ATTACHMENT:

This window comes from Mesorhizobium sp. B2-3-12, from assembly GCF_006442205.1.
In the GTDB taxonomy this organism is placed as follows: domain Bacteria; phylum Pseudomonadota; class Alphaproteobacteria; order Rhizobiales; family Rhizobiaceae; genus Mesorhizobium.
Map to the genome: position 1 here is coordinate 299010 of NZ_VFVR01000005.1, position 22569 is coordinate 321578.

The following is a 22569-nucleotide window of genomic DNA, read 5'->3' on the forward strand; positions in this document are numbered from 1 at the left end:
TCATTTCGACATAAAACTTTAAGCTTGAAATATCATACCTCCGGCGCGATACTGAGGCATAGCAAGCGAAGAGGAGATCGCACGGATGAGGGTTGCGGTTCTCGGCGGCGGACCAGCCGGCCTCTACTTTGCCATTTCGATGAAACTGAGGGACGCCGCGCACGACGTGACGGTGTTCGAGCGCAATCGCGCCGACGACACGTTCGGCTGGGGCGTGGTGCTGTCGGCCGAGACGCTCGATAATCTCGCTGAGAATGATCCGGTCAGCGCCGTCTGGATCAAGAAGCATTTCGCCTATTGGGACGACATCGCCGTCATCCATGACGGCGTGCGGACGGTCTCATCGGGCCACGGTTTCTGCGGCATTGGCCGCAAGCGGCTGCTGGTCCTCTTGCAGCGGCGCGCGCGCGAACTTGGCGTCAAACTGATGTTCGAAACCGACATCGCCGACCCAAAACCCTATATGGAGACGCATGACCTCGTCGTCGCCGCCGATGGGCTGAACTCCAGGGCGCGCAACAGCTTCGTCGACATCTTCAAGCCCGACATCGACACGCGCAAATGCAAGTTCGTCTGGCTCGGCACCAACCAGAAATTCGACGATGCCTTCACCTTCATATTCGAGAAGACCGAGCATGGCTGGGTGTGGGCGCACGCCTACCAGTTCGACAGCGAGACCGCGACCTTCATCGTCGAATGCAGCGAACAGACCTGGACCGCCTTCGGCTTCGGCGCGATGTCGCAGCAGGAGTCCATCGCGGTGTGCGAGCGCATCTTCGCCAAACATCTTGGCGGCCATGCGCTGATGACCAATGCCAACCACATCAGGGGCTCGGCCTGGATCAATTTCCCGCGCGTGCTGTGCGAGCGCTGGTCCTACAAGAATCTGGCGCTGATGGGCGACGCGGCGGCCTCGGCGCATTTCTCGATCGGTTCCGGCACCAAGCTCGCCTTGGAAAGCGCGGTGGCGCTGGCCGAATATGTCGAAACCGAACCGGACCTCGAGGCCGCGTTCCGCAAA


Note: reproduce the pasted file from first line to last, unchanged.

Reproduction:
This window comes from Mesorhizobium sp. B2-3-12, from assembly GCF_006442205.1.
In the GTDB taxonomy this organism is placed as follows: domain Bacteria; phylum Pseudomonadota; class Alphaproteobacteria; order Rhizobiales; family Rhizobiaceae; genus Mesorhizobium.
Map to the genome: position 1 here is coordinate 299010 of NZ_VFVR01000005.1, position 22569 is coordinate 321578.

The following is a 22569-nucleotide window of genomic DNA, read 5'->3' on the forward strand; positions in this document are numbered from 1 at the left end:
TCATTTCGACATAAAACTTTAAGCTTGAAATATCATACCTCCGGCGCGATACTGAGGCATAGCAAGCGAAGAGGAGATCGCACGGATGAGGGTTGCGGTTCTCGGCGGCGGACCAGCCGGCCTCTACTTTGCCATTTCGATGAAACTGAGGGACGCCGCGCACGACGTGACGGTGTTCGAGCGCAATCGCGCCGACGACACGTTCGGCTGGGGCGTGGTGCTGTCGGCCGAGACGCTCGATAATCTCGCTGAGAATGATCCGGTCAGCGCCGTCTGGATCAAGAAGCATTTCGCCTATTGGGACGACATCGCCGTCATCCATGACGGCGTGCGGACGGTCTCATCGGGCCACGGTTTCTGCGGCATTGGCCGCAAGCGGCTGCTGGTCCTCTTGCAGCGGCGCGCGCGCGAACTTGGCGTCAAACTGATGTTCGAAACCGACATCGCCGACCCAAAACCCTATATGGAGACGCATGACCTCGTCGTCGCCGCCGATGGGCTGAACTCCAGGGCGCGCAACAGCTTCGTCGACATCTTCAAGCCCGACATCGACACGCGCAAATGCAAGTTCGTCTGGCTCGGCACCAACCAGAAATTCGACGATGCCTTCACCTTCATATTCGAGAAGACCGAGCATGGCTGGGTGTGGGCGCACGCCTACCAGTTCGACAGCGAGACCGCGACCTTCATCGTCGAATGCAGCGAACAGACCTGGACCGCCTTCGGCTTCGGCGCGATGTCGCAGCAGGAGTCCATCGCGGTGTGCGAGCGCATCTTCGCCAAACATCTTGGCGGCCATGCGCTGATGACCAATGCCAACCACATCAGGGGCTCGGCCTGGATCAATTTCCCGCGCGTGCTGTGCGAGCGCTGGTCCTACAAGAATCTGGCGCTGATGGGCGACGCGGCGGCCTCGGCGCATTTCTCGATCGGTTCCGGCACCAAGCTCGCCTTGGAAAGCGCGGTGGCGCTGGCCGAATATGTCGAAACCGAACCGGACCTCGAGGCCGCGTTCCGCAAA